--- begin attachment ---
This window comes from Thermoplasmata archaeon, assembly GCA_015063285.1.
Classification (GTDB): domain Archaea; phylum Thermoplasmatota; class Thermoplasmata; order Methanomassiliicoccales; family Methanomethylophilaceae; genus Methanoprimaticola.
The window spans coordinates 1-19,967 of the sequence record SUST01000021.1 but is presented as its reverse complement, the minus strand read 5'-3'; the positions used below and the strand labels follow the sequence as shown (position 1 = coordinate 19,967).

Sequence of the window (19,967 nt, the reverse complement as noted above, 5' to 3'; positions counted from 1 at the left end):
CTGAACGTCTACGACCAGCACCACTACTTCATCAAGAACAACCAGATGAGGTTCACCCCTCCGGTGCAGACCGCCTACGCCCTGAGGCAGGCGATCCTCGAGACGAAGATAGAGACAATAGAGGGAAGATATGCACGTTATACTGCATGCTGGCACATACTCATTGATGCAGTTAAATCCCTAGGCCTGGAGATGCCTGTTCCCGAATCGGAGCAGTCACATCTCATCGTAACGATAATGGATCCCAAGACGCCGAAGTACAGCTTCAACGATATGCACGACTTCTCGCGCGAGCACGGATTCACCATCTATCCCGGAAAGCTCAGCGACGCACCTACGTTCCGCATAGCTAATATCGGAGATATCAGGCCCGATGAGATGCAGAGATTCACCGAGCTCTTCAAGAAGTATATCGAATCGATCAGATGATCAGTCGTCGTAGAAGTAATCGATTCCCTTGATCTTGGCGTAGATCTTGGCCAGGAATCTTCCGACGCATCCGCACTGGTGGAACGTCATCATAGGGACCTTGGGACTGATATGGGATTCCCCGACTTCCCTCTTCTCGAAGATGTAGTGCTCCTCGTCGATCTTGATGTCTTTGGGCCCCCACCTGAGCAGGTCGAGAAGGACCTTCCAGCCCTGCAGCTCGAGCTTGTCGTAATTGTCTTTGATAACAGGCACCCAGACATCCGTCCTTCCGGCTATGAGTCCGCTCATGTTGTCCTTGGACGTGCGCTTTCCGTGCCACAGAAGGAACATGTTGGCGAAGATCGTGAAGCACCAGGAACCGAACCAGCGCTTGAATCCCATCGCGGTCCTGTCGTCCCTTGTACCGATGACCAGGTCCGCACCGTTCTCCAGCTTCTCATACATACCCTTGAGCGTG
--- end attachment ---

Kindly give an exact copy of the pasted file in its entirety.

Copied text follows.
This window comes from Thermoplasmata archaeon, assembly GCA_015063285.1.
Classification (GTDB): domain Archaea; phylum Thermoplasmatota; class Thermoplasmata; order Methanomassiliicoccales; family Methanomethylophilaceae; genus Methanoprimaticola.
The window spans coordinates 1-19,967 of the sequence record SUST01000021.1 but is presented as its reverse complement, the minus strand read 5'-3'; the positions used below and the strand labels follow the sequence as shown (position 1 = coordinate 19,967).

Sequence of the window (19,967 nt, the reverse complement as noted above, 5' to 3'; positions counted from 1 at the left end):
CTGAACGTCTACGACCAGCACCACTACTTCATCAAGAACAACCAGATGAGGTTCACCCCTCCGGTGCAGACCGCCTACGCCCTGAGGCAGGCGATCCTCGAGACGAAGATAGAGACAATAGAGGGAAGATATGCACGTTATACTGCATGCTGGCACATACTCATTGATGCAGTTAAATCCCTAGGCCTGGAGATGCCTGTTCCCGAATCGGAGCAGTCACATCTCATCGTAACGATAATGGATCCCAAGACGCCGAAGTACAGCTTCAACGATATGCACGACTTCTCGCGCGAGCACGGATTCACCATCTATCCCGGAAAGCTCAGCGACGCACCTACGTTCCGCATAGCTAATATCGGAGATATCAGGCCCGATGAGATGCAGAGATTCACCGAGCTCTTCAAGAAGTATATCGAATCGATCAGATGATCAGTCGTCGTAGAAGTAATCGATTCCCTTGATCTTGGCGTAGATCTTGGCCAGGAATCTTCCGACGCATCCGCACTGGTGGAACGTCATCATAGGGACCTTGGGACTGATATGGGATTCCCCGACTTCCCTCTTCTCGAAGATGTAGTGCTCCTCGTCGATCTTGATGTCTTTGGGCCCCCACCTGAGCAGGTCGAGAAGGACCTTCCAGCCCTGCAGCTCGAGCTTGTCGTAATTGTCTTTGATAACAGGCACCCAGACATCCGTCCTTCCGGCTATGAGTCCGCTCATGTTGTCCTTGGACGTGCGCTTTCCGTGCCACAGAAGGAACATGTTGGCGAAGATCGTGAAGCACCAGGAACCGAACCAGCGCTTGAATCCCATCGCGGTCCTGTCGTCCCTTGTACCGATGACCAGGTCCGCACCGTTCTCCAGCTTCTCATACATACCCTTGAGCGTG